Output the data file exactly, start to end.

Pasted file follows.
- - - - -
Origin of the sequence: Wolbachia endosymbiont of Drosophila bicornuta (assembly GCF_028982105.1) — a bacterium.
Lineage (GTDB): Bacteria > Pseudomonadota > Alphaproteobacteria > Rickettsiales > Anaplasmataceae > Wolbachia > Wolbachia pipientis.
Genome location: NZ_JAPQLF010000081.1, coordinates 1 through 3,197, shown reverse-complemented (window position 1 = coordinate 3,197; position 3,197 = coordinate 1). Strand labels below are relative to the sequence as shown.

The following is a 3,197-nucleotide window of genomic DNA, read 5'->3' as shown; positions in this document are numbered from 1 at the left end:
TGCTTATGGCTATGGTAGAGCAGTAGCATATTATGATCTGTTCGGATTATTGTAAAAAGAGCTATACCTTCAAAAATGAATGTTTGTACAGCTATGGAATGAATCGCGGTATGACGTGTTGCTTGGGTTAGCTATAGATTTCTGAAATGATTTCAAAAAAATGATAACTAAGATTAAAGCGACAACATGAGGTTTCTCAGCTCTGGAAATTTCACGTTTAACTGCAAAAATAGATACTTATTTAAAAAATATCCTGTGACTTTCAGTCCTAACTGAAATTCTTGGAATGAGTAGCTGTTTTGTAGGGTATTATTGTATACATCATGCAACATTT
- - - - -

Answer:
Origin of the sequence: Wolbachia endosymbiont of Drosophila bicornuta (assembly GCF_028982105.1) — a bacterium.
Lineage (GTDB): Bacteria > Pseudomonadota > Alphaproteobacteria > Rickettsiales > Anaplasmataceae > Wolbachia > Wolbachia pipientis.
Genome location: NZ_JAPQLF010000081.1, coordinates 1 through 3,197, shown reverse-complemented (window position 1 = coordinate 3,197; position 3,197 = coordinate 1). Strand labels below are relative to the sequence as shown.

The following is a 3,197-nucleotide window of genomic DNA, read 5'->3' as shown; positions in this document are numbered from 1 at the left end:
TGCTTATGGCTATGGTAGAGCAGTAGCATATTATGATCTGTTCGGATTATTGTAAAAAGAGCTATACCTTCAAAAATGAATGTTTGTACAGCTATGGAATGAATCGCGGTATGACGTGTTGCTTGGGTTAGCTATAGATTTCTGAAATGATTTCAAAAAAATGATAACTAAGATTAAAGCGACAACATGAGGTTTCTCAGCTCTGGAAATTTCACGTTTAACTGCAAAAATAGATACTTATTTAAAAAATATCCTGTGACTTTCAGTCCTAACTGAAATTCTTGGAATGAGTAGCTGTTTTGTAGGGTATTATTGTATACATCATGCAACATTT